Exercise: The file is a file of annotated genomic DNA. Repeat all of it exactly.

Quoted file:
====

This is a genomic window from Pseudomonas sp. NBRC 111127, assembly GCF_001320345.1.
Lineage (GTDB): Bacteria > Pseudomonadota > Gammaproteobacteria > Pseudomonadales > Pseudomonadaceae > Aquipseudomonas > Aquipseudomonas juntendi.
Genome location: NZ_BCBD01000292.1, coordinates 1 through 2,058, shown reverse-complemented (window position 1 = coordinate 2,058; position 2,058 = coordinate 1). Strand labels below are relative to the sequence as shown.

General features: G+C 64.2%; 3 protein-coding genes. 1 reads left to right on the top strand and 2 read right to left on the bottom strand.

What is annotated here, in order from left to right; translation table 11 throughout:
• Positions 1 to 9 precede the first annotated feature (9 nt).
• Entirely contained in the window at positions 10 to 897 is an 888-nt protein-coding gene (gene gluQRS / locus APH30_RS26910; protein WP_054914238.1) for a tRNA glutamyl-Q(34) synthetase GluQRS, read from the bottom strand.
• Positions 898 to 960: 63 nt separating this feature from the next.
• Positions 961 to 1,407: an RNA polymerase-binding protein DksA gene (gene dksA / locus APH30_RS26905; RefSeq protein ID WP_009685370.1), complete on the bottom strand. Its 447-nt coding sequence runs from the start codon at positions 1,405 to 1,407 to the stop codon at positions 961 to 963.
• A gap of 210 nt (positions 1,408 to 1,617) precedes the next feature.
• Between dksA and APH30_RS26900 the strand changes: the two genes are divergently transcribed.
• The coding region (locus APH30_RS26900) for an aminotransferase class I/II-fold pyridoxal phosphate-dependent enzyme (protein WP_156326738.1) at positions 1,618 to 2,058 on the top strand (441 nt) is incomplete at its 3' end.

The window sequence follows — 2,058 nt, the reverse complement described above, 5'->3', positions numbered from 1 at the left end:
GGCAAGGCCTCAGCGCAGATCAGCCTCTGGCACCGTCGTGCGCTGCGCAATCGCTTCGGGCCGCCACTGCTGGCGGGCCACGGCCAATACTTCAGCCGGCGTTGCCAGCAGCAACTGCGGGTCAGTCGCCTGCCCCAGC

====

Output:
This is a genomic window from Pseudomonas sp. NBRC 111127, assembly GCF_001320345.1.
Lineage (GTDB): Bacteria > Pseudomonadota > Gammaproteobacteria > Pseudomonadales > Pseudomonadaceae > Aquipseudomonas > Aquipseudomonas juntendi.
Genome location: NZ_BCBD01000292.1, coordinates 1 through 2,058, shown reverse-complemented (window position 1 = coordinate 2,058; position 2,058 = coordinate 1). Strand labels below are relative to the sequence as shown.

General features: G+C 64.2%; 3 protein-coding genes. 1 reads left to right on the top strand and 2 read right to left on the bottom strand.

What is annotated here, in order from left to right; translation table 11 throughout:
• Positions 1 to 9 precede the first annotated feature (9 nt).
• Entirely contained in the window at positions 10 to 897 is an 888-nt protein-coding gene (gene gluQRS / locus APH30_RS26910; protein WP_054914238.1) for a tRNA glutamyl-Q(34) synthetase GluQRS, read from the bottom strand.
• Positions 898 to 960: 63 nt separating this feature from the next.
• Positions 961 to 1,407: an RNA polymerase-binding protein DksA gene (gene dksA / locus APH30_RS26905; RefSeq protein ID WP_009685370.1), complete on the bottom strand. Its 447-nt coding sequence runs from the start codon at positions 1,405 to 1,407 to the stop codon at positions 961 to 963.
• A gap of 210 nt (positions 1,408 to 1,617) precedes the next feature.
• Between dksA and APH30_RS26900 the strand changes: the two genes are divergently transcribed.
• The coding region (locus APH30_RS26900) for an aminotransferase class I/II-fold pyridoxal phosphate-dependent enzyme (protein WP_156326738.1) at positions 1,618 to 2,058 on the top strand (441 nt) is incomplete at its 3' end.

The window sequence follows — 2,058 nt, the reverse complement described above, 5'->3', positions numbered from 1 at the left end:
GGCAAGGCCTCAGCGCAGATCAGCCTCTGGCACCGTCGTGCGCTGCGCAATCGCTTCGGGCCGCCACTGCTGGCGGGCCACGGCCAATACTTCAGCCGGCGTTGCCAGCAGCAACTGCGGGTCAGTCGCCTGCCCCAGC